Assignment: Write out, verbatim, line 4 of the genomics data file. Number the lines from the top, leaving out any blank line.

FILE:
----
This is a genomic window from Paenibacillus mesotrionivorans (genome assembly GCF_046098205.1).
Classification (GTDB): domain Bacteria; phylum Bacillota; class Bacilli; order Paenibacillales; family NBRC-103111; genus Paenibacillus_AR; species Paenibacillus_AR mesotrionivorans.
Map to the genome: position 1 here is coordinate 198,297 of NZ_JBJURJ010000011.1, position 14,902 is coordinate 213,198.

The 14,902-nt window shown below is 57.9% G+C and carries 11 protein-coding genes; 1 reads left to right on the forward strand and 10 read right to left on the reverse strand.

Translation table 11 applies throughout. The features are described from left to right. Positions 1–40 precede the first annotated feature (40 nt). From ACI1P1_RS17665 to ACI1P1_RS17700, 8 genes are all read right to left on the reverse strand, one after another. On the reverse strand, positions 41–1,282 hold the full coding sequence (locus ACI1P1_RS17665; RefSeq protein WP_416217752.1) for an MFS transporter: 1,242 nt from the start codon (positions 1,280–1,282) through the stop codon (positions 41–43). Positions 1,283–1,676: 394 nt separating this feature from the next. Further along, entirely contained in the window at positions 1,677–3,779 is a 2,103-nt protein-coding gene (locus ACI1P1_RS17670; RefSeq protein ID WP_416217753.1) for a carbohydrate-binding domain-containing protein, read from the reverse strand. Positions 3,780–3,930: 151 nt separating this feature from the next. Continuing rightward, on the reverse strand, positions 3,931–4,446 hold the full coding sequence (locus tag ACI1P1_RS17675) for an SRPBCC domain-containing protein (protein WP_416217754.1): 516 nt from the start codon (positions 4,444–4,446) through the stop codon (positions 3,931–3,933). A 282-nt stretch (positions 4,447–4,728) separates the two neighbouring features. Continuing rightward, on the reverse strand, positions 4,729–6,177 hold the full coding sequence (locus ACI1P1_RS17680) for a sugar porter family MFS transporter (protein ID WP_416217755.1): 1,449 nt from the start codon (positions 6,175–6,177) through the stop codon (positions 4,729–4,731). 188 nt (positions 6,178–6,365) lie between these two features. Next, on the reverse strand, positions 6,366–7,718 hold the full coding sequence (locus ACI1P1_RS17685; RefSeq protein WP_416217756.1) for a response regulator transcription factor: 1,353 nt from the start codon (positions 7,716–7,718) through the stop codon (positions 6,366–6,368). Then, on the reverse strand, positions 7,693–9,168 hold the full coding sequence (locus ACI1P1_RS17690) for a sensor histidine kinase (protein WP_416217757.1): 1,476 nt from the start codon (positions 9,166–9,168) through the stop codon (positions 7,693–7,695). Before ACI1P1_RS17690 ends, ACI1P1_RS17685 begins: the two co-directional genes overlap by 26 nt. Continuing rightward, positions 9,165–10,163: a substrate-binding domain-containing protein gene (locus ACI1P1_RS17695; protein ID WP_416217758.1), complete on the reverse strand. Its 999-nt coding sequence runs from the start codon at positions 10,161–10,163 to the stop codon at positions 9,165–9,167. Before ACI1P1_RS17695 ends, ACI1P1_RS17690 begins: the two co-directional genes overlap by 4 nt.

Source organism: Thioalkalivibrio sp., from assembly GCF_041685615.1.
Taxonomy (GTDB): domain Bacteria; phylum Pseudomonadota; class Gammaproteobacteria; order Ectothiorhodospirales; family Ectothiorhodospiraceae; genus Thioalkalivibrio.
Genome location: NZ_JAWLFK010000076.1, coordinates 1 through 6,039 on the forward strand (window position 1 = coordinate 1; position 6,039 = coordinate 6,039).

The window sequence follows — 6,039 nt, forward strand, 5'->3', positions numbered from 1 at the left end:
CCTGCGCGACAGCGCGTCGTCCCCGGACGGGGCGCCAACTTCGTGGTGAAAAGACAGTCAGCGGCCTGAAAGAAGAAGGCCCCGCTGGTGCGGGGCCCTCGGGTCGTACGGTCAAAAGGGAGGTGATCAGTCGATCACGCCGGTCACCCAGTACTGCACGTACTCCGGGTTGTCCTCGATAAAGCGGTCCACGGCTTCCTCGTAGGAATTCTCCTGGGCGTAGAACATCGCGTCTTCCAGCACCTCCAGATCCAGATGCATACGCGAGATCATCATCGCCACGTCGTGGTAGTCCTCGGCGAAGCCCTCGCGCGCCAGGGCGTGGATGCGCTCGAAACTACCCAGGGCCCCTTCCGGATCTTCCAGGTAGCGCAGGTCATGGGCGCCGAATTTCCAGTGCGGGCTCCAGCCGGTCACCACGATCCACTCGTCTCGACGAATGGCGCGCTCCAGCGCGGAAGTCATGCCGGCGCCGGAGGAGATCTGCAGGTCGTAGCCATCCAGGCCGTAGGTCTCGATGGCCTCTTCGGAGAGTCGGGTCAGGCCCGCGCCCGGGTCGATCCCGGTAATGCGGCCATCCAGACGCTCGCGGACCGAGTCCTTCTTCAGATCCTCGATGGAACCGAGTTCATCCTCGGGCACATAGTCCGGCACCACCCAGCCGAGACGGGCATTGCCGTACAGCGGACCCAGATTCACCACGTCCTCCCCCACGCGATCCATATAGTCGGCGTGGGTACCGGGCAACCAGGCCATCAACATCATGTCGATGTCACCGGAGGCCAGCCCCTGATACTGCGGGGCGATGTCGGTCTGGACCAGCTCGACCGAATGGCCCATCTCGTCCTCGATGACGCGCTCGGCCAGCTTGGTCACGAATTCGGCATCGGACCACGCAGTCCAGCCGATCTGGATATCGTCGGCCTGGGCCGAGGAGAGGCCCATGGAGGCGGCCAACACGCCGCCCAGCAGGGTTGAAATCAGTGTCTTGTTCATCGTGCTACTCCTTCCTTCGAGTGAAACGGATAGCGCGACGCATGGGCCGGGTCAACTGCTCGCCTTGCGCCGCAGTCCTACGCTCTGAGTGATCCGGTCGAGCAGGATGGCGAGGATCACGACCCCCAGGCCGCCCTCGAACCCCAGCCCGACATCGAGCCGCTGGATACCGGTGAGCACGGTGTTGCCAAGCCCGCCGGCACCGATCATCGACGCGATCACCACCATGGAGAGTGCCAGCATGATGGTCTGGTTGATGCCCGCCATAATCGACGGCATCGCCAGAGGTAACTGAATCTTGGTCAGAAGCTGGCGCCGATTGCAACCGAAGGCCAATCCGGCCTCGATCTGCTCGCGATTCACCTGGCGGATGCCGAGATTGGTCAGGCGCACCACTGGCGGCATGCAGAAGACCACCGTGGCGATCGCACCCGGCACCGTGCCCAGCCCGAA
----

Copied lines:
The 14,902-nt window shown below is 57.9% G+C and carries 11 protein-coding genes; 1 reads left to right on the forward strand and 10 read right to left on the reverse strand.